There is a link between non-Hodgkin’s lymphoma (NHL) and smoking. Heavy smoking has an association with NHL, and the link is especially strong with the subtype known as follicular lymphoma.
This article examines the relationship between non-Hodgkin’s lymphoma and smoking, including how much smoking increases the risk, whether smoking makes NHL worse, and whether it affects treatment.
An older 2005 study found a link between smoking and a higher risk of the NHL subtype known as follicular lymphoma, but not other subtypes. Follicular lymphoma is the
The 2005 study compared 6,594 people with NHL to 8,892 individuals without NHL. Data analysis showed that people who currently smoked had a 31% higher risk of follicular lymphoma than people who did not smoke. The risk was 45% higher among those who smoked heavily.
The 2017 study also suggests that the risk increases with the amount of smoking. In comparison to people who had never smoked, those who smoked heavily had a
Secondhand smoking, or passive smoking, also appears to raise the risk of follicular lymphoma, according to a 2022 study. The researchers discovered that exposure to more than two people who smoke during childhood raised the risk by
There are no studies that have specifically examined the impact of smoking on NHL, but a
The author discovered that smoking links to a reduced quality of life and an increased risk of secondary tumors, tumors that form in another part of the body.
This suggests that smoking could make NHL worse or raise the risk for future cancers.
The review did not find that smoking has a negative effect on chemotherapy, but the authors note that due to low-quality evidence, it was not possible to draw conclusions on this.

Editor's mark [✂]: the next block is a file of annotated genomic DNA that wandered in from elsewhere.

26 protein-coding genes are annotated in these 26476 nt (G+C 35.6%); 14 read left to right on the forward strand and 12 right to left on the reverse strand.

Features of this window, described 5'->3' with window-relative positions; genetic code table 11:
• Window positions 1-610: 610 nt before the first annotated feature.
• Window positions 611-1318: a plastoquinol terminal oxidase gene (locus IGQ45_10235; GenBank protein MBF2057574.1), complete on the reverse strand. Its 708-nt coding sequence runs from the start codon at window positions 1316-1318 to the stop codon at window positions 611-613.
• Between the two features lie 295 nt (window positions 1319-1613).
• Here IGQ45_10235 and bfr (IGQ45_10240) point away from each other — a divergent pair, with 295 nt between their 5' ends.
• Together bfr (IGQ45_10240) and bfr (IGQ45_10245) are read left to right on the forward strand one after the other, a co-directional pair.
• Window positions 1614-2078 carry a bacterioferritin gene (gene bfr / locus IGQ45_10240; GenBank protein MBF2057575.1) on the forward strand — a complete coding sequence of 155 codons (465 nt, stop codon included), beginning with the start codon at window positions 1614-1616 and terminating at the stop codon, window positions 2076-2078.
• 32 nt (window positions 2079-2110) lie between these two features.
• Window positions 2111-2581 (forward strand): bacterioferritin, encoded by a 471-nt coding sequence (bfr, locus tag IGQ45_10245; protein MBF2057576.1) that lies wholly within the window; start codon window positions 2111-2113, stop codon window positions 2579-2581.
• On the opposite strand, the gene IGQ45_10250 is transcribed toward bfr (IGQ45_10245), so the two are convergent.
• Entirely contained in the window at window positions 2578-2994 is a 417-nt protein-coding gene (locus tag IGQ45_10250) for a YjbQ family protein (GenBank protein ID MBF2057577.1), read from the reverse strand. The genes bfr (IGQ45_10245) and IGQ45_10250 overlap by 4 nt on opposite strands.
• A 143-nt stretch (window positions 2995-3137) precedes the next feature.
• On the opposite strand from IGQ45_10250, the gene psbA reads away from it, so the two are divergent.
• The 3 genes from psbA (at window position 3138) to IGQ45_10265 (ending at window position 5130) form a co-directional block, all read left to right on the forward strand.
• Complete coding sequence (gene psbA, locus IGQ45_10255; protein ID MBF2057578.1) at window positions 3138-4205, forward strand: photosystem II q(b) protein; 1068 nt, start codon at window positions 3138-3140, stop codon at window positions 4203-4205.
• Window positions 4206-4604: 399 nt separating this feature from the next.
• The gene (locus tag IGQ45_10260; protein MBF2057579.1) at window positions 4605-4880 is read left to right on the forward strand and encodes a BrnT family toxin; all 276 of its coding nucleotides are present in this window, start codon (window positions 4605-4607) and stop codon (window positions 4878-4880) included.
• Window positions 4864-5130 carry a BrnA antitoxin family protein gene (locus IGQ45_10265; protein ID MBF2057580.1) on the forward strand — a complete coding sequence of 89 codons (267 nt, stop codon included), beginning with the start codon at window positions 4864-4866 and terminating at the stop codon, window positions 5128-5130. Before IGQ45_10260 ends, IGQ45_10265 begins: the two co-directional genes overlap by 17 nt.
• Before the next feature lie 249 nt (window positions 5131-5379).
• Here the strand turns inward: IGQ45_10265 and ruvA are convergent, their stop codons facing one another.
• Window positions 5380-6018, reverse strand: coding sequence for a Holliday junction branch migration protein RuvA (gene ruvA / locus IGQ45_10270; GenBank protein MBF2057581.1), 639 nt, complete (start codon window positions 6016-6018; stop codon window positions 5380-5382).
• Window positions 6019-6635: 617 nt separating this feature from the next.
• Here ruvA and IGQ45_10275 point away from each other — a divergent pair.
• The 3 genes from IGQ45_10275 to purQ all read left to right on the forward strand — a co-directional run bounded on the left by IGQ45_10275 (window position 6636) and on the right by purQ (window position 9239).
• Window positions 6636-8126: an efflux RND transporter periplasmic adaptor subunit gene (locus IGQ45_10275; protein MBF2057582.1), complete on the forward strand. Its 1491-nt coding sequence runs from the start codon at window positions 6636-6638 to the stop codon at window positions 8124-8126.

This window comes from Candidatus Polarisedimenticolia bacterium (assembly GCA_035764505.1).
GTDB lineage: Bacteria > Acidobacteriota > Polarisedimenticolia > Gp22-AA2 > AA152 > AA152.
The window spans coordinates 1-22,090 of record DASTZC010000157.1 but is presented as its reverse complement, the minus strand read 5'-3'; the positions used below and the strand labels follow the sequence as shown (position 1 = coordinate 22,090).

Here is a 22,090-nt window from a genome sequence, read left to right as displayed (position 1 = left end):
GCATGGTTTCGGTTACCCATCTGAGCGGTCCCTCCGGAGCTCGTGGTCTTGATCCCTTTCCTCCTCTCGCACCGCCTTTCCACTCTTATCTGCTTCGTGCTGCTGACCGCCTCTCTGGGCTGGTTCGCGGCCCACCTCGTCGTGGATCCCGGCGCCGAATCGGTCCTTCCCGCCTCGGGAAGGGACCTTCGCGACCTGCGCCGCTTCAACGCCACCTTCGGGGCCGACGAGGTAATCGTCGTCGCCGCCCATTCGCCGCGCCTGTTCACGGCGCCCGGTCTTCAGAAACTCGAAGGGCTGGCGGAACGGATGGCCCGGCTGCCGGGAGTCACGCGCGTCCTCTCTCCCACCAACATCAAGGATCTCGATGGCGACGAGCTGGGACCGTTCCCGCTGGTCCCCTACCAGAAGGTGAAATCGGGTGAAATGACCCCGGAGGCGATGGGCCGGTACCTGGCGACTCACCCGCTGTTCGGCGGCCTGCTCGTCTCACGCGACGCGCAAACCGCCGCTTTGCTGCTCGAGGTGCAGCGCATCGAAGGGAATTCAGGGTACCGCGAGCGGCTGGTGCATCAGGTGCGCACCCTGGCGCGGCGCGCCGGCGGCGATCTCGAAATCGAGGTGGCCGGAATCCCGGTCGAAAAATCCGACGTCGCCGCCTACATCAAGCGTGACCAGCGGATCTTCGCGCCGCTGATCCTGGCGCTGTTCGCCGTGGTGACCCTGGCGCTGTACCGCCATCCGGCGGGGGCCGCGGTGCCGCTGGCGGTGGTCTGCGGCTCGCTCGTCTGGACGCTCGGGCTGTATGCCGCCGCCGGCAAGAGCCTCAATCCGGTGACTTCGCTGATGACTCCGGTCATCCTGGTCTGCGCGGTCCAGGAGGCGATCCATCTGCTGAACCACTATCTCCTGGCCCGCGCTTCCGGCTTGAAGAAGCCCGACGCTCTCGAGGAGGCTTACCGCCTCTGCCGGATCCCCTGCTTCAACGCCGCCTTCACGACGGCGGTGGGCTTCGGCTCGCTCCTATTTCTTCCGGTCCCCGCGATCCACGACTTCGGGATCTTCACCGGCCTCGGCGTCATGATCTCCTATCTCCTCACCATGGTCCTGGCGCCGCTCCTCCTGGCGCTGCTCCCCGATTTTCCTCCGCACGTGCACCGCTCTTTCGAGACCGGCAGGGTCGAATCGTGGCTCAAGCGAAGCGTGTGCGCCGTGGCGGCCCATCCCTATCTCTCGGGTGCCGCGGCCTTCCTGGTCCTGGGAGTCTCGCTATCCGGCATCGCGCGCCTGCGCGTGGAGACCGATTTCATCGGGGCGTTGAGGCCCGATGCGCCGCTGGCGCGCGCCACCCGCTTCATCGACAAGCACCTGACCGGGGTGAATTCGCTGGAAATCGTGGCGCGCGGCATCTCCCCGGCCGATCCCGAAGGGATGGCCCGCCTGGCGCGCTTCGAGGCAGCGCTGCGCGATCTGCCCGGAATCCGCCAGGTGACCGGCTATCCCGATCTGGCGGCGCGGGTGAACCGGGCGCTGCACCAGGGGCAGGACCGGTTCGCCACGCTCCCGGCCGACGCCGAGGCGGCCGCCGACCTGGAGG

Yes, some research suggests that quitting smoking may lengthen survival for those with follicular lymphoma, as well as NHL in general.
The authors of a
Additionally, an older
- suppressing typical cell death
- having a direct carcinogenic, or cancer-causing, effect
- causing other conditions that can affect survival
Although research on smoking and NHL is still evolving, what does exist suggests that it is important to try to quit smoking as soon as possible.
For support, people can use the following resources:
- Smokefree.gov, which offers tools and tips for quitting smoking
Centers for Disease Control and Prevention (CDC)‘s free and confidential coaching over the phone, at 1-800-QUIT-NOW (1-800-784-8669)
American Heart Association (AHA), which provides information online or over the phone at 1-800-AHA-USA1 (1-800-242-8721)
While the ACS does not list smoking as a cause of non-Hodkin’s lymphoma, research does suggest that it increases the risk, particularly for follicular lymphoma. Heavy smoking raises the risk further, with one study indicating that it may elevate the chances of developing NHL by 45%.